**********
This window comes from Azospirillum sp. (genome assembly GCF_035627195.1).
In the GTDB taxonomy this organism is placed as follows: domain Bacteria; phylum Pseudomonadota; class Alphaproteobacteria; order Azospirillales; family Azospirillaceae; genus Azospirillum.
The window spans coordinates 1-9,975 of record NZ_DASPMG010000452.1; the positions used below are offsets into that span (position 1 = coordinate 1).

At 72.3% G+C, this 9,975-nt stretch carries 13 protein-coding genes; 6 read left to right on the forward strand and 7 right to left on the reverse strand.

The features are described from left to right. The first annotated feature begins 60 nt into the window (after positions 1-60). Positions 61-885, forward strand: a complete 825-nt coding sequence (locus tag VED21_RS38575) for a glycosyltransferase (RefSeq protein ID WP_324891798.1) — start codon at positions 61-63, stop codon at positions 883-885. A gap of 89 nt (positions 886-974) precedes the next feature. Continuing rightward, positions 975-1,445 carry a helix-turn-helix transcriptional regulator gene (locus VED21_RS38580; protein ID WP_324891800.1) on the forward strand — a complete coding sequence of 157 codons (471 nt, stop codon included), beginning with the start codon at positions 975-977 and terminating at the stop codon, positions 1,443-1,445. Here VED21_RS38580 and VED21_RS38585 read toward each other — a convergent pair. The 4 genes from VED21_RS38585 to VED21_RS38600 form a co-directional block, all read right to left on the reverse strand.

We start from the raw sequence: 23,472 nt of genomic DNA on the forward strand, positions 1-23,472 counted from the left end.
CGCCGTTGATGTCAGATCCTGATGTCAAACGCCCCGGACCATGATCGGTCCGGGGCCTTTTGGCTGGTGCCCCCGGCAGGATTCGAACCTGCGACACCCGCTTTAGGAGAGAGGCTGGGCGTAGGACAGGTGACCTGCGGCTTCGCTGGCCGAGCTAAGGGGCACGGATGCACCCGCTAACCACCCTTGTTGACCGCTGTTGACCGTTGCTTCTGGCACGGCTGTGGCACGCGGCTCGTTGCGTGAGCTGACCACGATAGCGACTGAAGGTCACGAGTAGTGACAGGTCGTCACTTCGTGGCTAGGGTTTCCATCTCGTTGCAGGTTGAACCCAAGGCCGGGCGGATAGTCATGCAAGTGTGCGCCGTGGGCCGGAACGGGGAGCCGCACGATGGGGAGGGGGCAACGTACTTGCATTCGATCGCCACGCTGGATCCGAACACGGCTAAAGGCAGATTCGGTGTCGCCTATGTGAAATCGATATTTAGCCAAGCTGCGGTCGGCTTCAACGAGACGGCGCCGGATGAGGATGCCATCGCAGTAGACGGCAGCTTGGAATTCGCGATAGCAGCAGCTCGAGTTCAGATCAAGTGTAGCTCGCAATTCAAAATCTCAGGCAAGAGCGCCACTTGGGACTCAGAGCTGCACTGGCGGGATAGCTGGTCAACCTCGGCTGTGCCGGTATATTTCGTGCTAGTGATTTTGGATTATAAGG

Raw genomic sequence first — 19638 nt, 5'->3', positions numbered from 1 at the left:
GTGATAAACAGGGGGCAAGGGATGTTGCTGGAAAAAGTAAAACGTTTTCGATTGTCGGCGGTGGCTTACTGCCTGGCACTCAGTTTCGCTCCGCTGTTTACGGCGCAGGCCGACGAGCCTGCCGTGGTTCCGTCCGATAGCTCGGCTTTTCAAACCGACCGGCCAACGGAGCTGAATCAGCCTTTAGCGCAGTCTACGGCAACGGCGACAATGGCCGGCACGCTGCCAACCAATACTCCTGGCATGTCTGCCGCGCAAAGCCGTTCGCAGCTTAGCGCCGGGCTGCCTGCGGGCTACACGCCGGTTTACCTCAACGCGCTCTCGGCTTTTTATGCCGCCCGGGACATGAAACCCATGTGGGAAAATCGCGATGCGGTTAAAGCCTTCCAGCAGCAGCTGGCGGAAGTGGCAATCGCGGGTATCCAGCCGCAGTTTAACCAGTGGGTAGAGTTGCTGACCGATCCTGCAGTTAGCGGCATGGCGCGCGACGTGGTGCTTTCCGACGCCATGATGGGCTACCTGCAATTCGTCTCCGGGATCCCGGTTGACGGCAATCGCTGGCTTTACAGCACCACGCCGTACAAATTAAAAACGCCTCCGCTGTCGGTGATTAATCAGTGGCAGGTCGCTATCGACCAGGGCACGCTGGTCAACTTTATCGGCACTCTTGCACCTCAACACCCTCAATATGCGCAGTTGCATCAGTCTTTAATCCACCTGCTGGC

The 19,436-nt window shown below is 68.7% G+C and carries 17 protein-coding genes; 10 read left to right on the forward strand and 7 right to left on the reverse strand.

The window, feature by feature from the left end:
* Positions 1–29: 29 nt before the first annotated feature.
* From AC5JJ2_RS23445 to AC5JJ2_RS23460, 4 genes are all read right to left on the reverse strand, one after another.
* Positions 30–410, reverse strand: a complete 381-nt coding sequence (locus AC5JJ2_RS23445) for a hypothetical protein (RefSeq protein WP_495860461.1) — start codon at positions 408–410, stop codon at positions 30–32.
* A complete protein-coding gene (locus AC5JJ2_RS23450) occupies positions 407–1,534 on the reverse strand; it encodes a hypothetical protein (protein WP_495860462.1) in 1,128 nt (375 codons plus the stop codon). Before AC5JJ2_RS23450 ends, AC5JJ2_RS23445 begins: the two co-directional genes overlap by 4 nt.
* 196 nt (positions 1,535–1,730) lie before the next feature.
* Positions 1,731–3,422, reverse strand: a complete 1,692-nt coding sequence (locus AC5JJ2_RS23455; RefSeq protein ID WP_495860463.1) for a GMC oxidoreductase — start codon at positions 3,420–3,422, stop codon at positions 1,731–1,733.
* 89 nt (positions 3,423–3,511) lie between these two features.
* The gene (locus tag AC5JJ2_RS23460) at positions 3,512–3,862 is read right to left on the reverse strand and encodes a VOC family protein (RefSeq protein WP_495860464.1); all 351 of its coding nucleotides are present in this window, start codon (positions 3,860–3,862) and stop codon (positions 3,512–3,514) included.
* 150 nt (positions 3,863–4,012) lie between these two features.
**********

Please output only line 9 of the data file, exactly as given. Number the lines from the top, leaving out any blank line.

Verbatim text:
GTGATAAACAGGGGGCAAGGGATGTTGCTGGAAAAAGTAAAACGTTTTCGATTGTCGGCGGTGGCTTACTGCCTGGCACTCAGTTTCGCTCCGCTGTTTACGGCGCAGGCCGACGAGCCTGCCGTGGTTCCGTCCGATAGCTCGGCTTTTCAAACCGACCGGCCAACGGAGCTGAATCAGCCTTTAGCGCAGTCTACGGCAACGGCGACAATGGCCGGCACGCTGCCAACCAATACTCCTGGCATGTCTGCCGCGCAAAGCCGTTCGCAGCTTAGCGCCGGGCTGCCTGCGGGCTACACGCCGGTTTACCTCAACGCGCTCTCGGCTTTTTATGCCGCCCGGGACATGAAACCCATGTGGGAAAATCGCGATGCGGTTAAAGCCTTCCAGCAGCAGCTGGCGGAAGTGGCAATCGCGGGTATCCAGCCGCAGTTTAACCAGTGGGTAGAGTTGCTGACCGATCCTGCAGTTAGCGGCATGGCGCGCGACGTGGTGCTTTCCGACGCCATGATGGGCTACCTGCAATTCGTCTCCGGGATCCCGGTTGACGGCAATCGCTGGCTTTACAGCACCACGCCGTACAAATTAAAAACGCCTCCGCTGTCGGTGATTAATCAGTGGCAGGTCGCTATCGACCAGGGCACGCTGGTCAACTTTATCGGCACTCTTGCACCTCAACACCCTCAATATGCGCAGTTGCATCAGTCTTTAATCCACCTGCTGGC